We’re past the time when job interviews were few and far between. More than a decade ago job seeking wasn’t primarily done online, but in person.
Thus, those looking for employment had a limited amount of opportunities to apply for. This meant they had to prepare themselves carefully for each interview round and avoid making even the slightest misstep when presenting themselves.
Today, candidates can discard potential employers just as easily as those looking to hire can move away from a candidate.
I believe that this is a good thing and that we’ve reached an equilibrium in which no side has an unfair advantage over the other. Work relationships are now more transparent from the start and both employees and employers are more likely to end up satisfied.
So, whether you represent a hiring agency or you’re an employer personally conducting interviews, now you can also make mistakes and drive candidates away from yourself for good.
Why Are Interview Questions So Crucial?
Interviews are a two-way street. If you are a candidate, then you are revealing things about yourself and your personality. If those things aren’t up to company standards, they can reject you - even though you’ve perfectly prepared for the interview.
Likewise, as an interviewer, you’re revealing a lot about your company and the work environment you foster. Senior level candidates that have a plethora of opportunities available will be quick to back out of the recruiting process if they hear something they dislike.
Experienced hiring managers know this by heart and have a prepared list of questions to ask. However, junior HR representatives or startup founders taking up the recruitment mantle can accidentally ask a seemingly normal question that is actually a giant red flag if you’re on the other side of the recruitment desk.
To avoid this, you need to thoroughly ready yourself for the interview and be aware of hiring dos and don'ts at all times.
1. Why Are You Currently Unemployed?
While it’s natural to be curious about this as a recruiter, think about how it would make the other person feel.
Would you make them feel inadequate because they aren’t currently employed? Would they feel you’re assuming the worst about them as soon as you met each other?
Instead - if you really must know this one - try to phrase it a bit differently. Ask them general questions about their most recent roles and see whether they decided to open up and tell you why they left on their own volition.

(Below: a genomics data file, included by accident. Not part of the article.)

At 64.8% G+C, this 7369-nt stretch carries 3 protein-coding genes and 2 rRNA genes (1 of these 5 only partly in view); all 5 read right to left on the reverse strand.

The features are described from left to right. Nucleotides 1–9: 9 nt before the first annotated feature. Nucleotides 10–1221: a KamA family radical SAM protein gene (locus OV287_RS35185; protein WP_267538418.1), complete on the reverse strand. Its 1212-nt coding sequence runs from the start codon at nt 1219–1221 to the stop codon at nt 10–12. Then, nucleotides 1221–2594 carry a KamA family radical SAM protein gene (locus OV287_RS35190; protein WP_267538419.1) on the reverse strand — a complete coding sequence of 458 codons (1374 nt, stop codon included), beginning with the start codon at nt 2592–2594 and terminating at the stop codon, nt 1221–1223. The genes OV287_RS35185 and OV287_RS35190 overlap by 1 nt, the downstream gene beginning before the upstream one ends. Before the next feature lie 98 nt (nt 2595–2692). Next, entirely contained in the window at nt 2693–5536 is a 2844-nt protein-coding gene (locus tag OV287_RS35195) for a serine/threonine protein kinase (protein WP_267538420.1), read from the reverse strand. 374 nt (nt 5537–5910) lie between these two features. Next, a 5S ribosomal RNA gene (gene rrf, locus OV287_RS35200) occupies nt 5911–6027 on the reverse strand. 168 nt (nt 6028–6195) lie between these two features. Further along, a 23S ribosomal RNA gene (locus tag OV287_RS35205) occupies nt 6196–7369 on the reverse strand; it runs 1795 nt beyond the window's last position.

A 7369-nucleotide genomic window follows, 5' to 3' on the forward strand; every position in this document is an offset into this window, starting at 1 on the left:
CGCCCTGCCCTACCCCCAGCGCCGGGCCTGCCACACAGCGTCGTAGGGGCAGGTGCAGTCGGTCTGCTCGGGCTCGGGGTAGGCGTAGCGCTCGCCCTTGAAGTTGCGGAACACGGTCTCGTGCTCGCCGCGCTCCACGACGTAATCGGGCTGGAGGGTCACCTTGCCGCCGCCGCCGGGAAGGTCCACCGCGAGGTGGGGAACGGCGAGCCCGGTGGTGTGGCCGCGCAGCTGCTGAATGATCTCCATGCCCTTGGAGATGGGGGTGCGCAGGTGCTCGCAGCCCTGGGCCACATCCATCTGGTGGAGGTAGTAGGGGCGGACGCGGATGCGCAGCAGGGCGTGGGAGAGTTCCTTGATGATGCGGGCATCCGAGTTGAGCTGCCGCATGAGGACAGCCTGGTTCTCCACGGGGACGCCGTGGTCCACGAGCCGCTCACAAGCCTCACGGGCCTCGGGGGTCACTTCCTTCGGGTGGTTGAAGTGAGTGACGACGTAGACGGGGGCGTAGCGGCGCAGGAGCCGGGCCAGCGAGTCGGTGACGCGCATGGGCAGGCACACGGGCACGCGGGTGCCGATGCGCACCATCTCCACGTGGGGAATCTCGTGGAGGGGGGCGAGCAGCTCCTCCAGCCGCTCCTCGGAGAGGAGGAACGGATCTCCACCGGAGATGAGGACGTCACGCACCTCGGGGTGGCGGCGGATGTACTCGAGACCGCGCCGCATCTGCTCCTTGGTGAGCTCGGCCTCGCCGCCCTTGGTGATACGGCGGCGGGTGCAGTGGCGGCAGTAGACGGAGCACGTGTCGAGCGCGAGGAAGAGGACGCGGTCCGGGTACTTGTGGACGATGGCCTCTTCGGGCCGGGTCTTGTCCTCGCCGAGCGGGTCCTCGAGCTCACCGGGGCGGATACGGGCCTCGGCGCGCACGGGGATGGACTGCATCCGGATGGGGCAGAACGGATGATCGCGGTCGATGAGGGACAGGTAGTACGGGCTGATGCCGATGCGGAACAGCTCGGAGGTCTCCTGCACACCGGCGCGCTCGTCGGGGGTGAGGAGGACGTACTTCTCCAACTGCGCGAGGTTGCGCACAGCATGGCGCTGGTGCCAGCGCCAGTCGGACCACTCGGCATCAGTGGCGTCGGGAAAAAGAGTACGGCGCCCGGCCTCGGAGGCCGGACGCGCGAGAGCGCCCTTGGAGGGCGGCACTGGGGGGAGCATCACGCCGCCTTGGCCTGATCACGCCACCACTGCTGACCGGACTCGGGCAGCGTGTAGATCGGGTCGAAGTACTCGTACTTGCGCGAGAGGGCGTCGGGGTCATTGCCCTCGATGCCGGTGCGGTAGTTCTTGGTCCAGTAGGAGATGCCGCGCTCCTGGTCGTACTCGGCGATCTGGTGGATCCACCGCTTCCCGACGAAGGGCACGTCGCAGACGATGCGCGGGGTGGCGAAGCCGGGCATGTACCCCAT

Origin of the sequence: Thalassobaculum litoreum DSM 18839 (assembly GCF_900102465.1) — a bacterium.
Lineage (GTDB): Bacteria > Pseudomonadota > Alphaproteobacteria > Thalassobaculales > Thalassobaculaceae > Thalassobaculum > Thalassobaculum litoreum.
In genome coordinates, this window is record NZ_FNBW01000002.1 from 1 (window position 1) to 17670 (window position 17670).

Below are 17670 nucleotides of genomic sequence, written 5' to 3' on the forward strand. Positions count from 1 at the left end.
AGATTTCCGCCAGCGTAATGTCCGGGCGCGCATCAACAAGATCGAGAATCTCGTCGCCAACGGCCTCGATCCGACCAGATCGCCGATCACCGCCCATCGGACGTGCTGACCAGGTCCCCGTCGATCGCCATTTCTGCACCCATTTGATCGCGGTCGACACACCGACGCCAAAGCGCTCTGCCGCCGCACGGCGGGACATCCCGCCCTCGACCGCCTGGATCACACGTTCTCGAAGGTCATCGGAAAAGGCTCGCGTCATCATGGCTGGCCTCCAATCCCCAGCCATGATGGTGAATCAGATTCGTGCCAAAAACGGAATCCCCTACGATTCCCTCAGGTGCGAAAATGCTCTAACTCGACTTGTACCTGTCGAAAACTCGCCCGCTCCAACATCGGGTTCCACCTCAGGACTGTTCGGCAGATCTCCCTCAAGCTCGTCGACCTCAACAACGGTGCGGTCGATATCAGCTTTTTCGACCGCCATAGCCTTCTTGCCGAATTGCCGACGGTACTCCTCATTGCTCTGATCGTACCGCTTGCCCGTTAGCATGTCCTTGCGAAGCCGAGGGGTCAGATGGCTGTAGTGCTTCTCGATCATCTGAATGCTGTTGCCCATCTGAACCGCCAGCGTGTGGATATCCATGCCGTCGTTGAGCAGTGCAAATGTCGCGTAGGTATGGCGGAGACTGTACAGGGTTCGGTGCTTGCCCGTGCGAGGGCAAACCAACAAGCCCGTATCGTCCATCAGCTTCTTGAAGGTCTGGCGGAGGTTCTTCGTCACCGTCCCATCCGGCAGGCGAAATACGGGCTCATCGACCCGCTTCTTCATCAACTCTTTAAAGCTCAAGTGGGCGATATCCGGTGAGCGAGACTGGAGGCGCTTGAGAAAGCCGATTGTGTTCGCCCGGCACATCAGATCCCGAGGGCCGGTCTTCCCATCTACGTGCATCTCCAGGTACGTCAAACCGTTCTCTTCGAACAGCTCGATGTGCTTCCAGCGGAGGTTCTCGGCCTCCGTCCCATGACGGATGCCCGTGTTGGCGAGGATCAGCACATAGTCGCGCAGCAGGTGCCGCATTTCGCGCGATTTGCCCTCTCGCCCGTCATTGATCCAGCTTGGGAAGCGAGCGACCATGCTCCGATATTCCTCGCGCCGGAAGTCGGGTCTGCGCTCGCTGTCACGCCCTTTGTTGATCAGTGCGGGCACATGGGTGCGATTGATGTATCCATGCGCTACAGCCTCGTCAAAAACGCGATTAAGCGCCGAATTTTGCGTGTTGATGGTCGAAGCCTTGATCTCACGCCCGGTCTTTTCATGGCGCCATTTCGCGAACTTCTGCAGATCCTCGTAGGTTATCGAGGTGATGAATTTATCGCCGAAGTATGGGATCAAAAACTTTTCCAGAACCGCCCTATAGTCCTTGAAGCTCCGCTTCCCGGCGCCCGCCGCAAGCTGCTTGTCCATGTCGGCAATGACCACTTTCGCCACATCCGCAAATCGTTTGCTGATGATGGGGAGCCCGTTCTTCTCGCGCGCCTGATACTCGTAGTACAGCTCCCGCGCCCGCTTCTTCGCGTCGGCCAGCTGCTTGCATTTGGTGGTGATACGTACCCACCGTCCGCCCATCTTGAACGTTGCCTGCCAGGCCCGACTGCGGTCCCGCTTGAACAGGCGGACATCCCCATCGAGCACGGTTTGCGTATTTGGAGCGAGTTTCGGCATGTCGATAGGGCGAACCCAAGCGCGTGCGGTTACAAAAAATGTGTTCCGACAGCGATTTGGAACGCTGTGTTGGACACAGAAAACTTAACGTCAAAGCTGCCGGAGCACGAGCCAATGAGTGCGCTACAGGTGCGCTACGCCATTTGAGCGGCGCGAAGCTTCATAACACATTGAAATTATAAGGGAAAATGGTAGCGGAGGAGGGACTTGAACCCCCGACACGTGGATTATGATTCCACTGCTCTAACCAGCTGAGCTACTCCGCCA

2. How Do You Handle Stress?
This is both a common one and one of the worst questions you can ask a potential team member. Why would you ask this? Is everyone else severely stressed out? Should they expect a toxic work environment?
Some of the more senior roles I held were not stressful at all due to proper leadership - even though there was a massive burden of responsibility on my shoulders.
On the other hand, when I just started out my career, I worked for some clients/companies that caused immense levels of stress to me simply because they were inefficient themselves or trying to bleed their employees dry.
Think about this. How do you want potential employees to perceive you after the interview?
In this scenario, be upfront with the candidate and explain some of the common high-stress situations they might come across. They can then decide if this is something they are able to deal with or not.
3. What’s Your Current Salary?
There is no abstract explanation for why this is a bad one. It’s plain rude.
Firstly, not everyone is comfortable sharing this information. Maybe they feel inadequate if they are aware that they are currently working for less than they deserve.
Would giving you an honest answer cause them to land another job with a similar salary? This means they would leave a role they are unhappy with because of financial reasons only to end up being in the same situation.
Do you want them to have to lie to you to avoid this train of thought? Nothing good can come out of a dishonest beginning to a working relationship.
If you are not able to make an offer or discuss salary ranges, the best thing you can do is ask them about their ideal salary and listen to what they have to say.